ported 150 Communist dead along
their barbed wire perimeter, 6
killed inside the wire. It appeared
likely that a large number of oth-
er Communist troops were killed
along the slopes and their bodies
dragged away.
Gen. Vo Nguyen Giap, North
Vietnam's defense minister, de-
Im t Iow

stroyed the French strong point
by strong point at Dien Bien Phu
in 1954.
Some Marine officers believe
Giap, who is thought to be direct-
ing the planning for Khe Sanh
from long distance, will attempt
to repeat history.
Others are not so sure. They
fear Giap plans to feint at the
hills, focusing Marine defenses
away from the valley floor, and
then sending waves of infantry
swarming at the Khe Sanh base
camp.
Hug the Marines
The reasoning goes, that if Giap
could hug the Marines - that is,
get in so close that U.S. artillery
and air power would have to risk
blasting Americans, Khe Sanh
would be in trouble.
But the deeply bunkered Ma-
rines believe that should such a
situation develop, there is only
one answer, call in the air and
artillery on their own positions
and count on killing far more
North Vietnamese than Marines,
who will be protected under sand-
bags.

LITTLE ROCK, Ark. (/P)-Sen.
J. W. Fulbright, who hasn't had
a serious election challenge since
Arkansas sent him to the Senate
24 years ago, is threatened by a
Marine hawk who contends Ful-
bright's opposition to U.S. policy
in Vietnam is delaying the day of
victory.
Fulbright's response: Plead his
case to the voters and field their
roughest questions.
The Senate's No. 1 dove isn't
retreating from his criticism of
President Johnson's Vietnam po-
licy; in fact, he's telling his home-
folk he doubts the administration
now will accept anything less than
victory in the war.
Fulbright's possible opponent in
the August Democratic primary is
former Gov. Sid McMath, a major
general in the Marine Corps re-
serve who has two Marine officer
sons - one in Vietnam.
McMath, now a Little Rock
lawyer, is making an average of
threespeeches a week across the
state, where hawkish sentiment is
strong, contending Fulbright's
criticism "is holding up victory" by
receiving "undue attention."
Many observers see evidence that
Fulbright is gaining strength
through an increasing number of
personal appearances.
In each, he sets out his views

briefly then invites questions from
the audience.
His constituents respond with
alacrity. They probe his stand on
Vietnam; they prod him about his
role in steering the Gulf of Ton-
kin resolution through the Senate;
they worriedly inquire about the
North Korean seizure of the U.S.
intelligence ship Pueblo, and they
bluntly ask the chairman of the
Senate Foreign Relations Com-
mittee if his dissent is indeed pro-
longing the Vietnam war.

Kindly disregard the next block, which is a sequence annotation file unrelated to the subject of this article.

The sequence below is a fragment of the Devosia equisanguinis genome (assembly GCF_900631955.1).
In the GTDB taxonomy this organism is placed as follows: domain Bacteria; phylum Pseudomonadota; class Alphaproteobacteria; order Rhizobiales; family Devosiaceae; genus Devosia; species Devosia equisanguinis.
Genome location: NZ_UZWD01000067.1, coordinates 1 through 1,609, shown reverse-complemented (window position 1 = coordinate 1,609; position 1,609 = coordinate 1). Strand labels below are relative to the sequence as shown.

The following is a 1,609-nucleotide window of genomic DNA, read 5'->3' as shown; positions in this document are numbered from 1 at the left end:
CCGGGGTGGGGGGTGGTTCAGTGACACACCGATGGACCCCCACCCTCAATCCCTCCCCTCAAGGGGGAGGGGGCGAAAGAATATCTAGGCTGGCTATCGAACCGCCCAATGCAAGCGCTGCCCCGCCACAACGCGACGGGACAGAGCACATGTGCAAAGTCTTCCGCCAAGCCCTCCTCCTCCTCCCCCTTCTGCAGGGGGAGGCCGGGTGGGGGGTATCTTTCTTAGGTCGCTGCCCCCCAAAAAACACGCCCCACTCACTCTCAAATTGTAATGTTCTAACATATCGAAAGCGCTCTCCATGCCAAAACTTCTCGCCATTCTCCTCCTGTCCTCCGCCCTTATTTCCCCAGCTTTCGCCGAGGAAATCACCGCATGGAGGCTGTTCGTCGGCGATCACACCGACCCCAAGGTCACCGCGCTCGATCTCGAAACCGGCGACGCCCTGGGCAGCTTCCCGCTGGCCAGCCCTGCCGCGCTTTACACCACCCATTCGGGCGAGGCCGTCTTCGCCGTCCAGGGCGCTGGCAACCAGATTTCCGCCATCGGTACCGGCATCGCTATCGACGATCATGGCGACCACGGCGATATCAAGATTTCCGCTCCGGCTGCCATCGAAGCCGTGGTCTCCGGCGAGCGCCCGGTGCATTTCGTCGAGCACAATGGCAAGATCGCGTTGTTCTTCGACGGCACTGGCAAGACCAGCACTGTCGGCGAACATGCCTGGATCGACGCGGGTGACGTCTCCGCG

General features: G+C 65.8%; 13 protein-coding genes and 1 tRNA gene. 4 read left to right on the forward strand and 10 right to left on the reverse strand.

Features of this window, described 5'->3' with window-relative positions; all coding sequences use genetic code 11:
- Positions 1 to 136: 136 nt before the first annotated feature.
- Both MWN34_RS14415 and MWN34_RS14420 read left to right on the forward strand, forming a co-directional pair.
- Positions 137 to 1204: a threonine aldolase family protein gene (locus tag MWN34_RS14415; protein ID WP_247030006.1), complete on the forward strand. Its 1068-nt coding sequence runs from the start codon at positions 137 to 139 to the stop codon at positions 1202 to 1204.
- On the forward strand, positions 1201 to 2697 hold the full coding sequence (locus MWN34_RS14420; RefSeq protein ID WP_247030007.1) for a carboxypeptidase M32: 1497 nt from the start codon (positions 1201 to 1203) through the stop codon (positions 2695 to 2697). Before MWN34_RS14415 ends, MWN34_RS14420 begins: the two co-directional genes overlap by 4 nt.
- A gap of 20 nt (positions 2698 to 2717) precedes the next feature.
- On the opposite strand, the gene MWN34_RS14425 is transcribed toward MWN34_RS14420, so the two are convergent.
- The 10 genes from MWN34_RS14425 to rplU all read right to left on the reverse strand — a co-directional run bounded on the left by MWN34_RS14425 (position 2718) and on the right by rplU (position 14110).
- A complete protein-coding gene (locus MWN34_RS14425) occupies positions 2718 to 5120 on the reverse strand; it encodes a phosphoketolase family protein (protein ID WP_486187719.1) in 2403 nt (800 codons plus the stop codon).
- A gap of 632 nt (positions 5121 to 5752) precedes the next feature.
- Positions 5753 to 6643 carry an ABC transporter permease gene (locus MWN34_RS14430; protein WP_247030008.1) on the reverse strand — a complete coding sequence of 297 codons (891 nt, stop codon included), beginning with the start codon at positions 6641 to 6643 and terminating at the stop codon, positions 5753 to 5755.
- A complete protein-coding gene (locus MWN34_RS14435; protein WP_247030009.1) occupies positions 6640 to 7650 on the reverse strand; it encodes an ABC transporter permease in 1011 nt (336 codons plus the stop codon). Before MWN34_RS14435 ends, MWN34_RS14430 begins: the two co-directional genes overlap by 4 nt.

"I don't think it has any signif-
icance at all in keeping Ho Chi
Minh from the negotiation table,"
Fulbright told one such gathering.
"Are you willing to accept the
infallibility of one leader?" he
demanded.
Fulbright is said to feel the
administration will help McMath
if the former governor decides to
run against him.

Corner Huron and Forest
FREE HEATED DELIVERY AND TAKE OUT SERVICE

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*b JOHN HOUSEMAN
Distinguished stage and motion pic-
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yam" with the Professional Theatre Program,
will speak on "Our Contemporary
Theatre."
WEDNESDAY, FEBRUARY 7
8:00-Auditorium A

No Admission Charge

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I

READ THE KAMA SUTRA
LATELY?
want to learn all
the positions in time
for Valentine's Day??
Petitions for available
staph positions.
DUE FEBRUARY 14

I

a

Lasts from
dusk'tiI
dawn.

J

Contemporary Discussion
Up From 12th St.
JIM CURRAN
New Detroit Committee
EO U A A AItItEM

If you don't agree that
business destroys individuality,
maybe it's because you're an
individual.

BRITISH
STERLING
So fine a gift,
it's even sold
in jewelry Stores.
After shave

There's certain campus talk that claims
individuality is dead in the business world.
That big business is a big brother destroy-
ing initiative.
But freedom of thought and action, when
backed with reason and conviction's cour-
age, will keep and nurture individuality
-whatever the scene: in the arts, the sciences,
and in business.
Scoffers to the contrary, the red corpus-
cles of individuality pay off. No mistake.

vide things Bell telephone companies need
Because communications are changing fast,
these needs are great and diverse.
Being involved with a system that helps
keep people in touch, lets doctors send car-
diograms across country for quick analysis,
helps transmit news instantly, is demand-
ing. Demanding of individuals.
If your ambition is strong and your abili-
ties commensurate, you'll never be truly
happy with the status quo. You'll seek
wvays to change it and-wonderful feeling!-